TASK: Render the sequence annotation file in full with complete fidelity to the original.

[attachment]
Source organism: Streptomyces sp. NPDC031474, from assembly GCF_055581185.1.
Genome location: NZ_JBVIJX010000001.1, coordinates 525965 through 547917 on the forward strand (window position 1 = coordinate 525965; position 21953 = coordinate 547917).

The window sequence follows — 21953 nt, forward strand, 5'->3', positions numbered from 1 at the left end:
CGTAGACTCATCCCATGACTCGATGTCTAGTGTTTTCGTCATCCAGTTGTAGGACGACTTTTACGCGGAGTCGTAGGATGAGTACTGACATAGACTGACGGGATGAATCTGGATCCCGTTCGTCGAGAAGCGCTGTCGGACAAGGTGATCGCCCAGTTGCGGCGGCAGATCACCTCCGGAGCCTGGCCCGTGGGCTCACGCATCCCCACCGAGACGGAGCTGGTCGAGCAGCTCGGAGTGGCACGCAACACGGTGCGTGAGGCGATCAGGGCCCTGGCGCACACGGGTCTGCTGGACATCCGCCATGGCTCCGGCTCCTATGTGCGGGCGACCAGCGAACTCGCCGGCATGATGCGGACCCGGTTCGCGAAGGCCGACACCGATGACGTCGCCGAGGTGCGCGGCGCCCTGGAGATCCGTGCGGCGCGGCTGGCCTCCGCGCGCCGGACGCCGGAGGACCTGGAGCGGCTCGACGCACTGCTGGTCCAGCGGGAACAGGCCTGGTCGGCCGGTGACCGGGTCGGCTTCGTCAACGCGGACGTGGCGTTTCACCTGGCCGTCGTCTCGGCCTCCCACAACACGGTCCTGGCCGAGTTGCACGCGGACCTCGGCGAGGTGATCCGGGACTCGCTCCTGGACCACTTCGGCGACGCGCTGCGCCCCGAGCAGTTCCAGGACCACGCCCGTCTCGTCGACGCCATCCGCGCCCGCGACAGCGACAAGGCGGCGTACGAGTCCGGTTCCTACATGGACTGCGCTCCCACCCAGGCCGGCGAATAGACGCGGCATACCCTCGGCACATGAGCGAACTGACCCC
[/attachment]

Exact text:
Source organism: Streptomyces sp. NPDC031474, from assembly GCF_055581185.1.
Genome location: NZ_JBVIJX010000001.1, coordinates 525965 through 547917 on the forward strand (window position 1 = coordinate 525965; position 21953 = coordinate 547917).

The window sequence follows — 21953 nt, forward strand, 5'->3', positions numbered from 1 at the left end:
CGTAGACTCATCCCATGACTCGATGTCTAGTGTTTTCGTCATCCAGTTGTAGGACGACTTTTACGCGGAGTCGTAGGATGAGTACTGACATAGACTGACGGGATGAATCTGGATCCCGTTCGTCGAGAAGCGCTGTCGGACAAGGTGATCGCCCAGTTGCGGCGGCAGATCACCTCCGGAGCCTGGCCCGTGGGCTCACGCATCCCCACCGAGACGGAGCTGGTCGAGCAGCTCGGAGTGGCACGCAACACGGTGCGTGAGGCGATCAGGGCCCTGGCGCACACGGGTCTGCTGGACATCCGCCATGGCTCCGGCTCCTATGTGCGGGCGACCAGCGAACTCGCCGGCATGATGCGGACCCGGTTCGCGAAGGCCGACACCGATGACGTCGCCGAGGTGCGCGGCGCCCTGGAGATCCGTGCGGCGCGGCTGGCCTCCGCGCGCCGGACGCCGGAGGACCTGGAGCGGCTCGACGCACTGCTGGTCCAGCGGGAACAGGCCTGGTCGGCCGGTGACCGGGTCGGCTTCGTCAACGCGGACGTGGCGTTTCACCTGGCCGTCGTCTCGGCCTCCCACAACACGGTCCTGGCCGAGTTGCACGCGGACCTCGGCGAGGTGATCCGGGACTCGCTCCTGGACCACTTCGGCGACGCGCTGCGCCCCGAGCAGTTCCAGGACCACGCCCGTCTCGTCGACGCCATCCGCGCCCGCGACAGCGACAAGGCGGCGTACGAGTCCGGTTCCTACATGGACTGCGCTCCCACCCAGGCCGGCGAATAGACGCGGCATACCCTCGGCACATGAGCGAACTGACCCC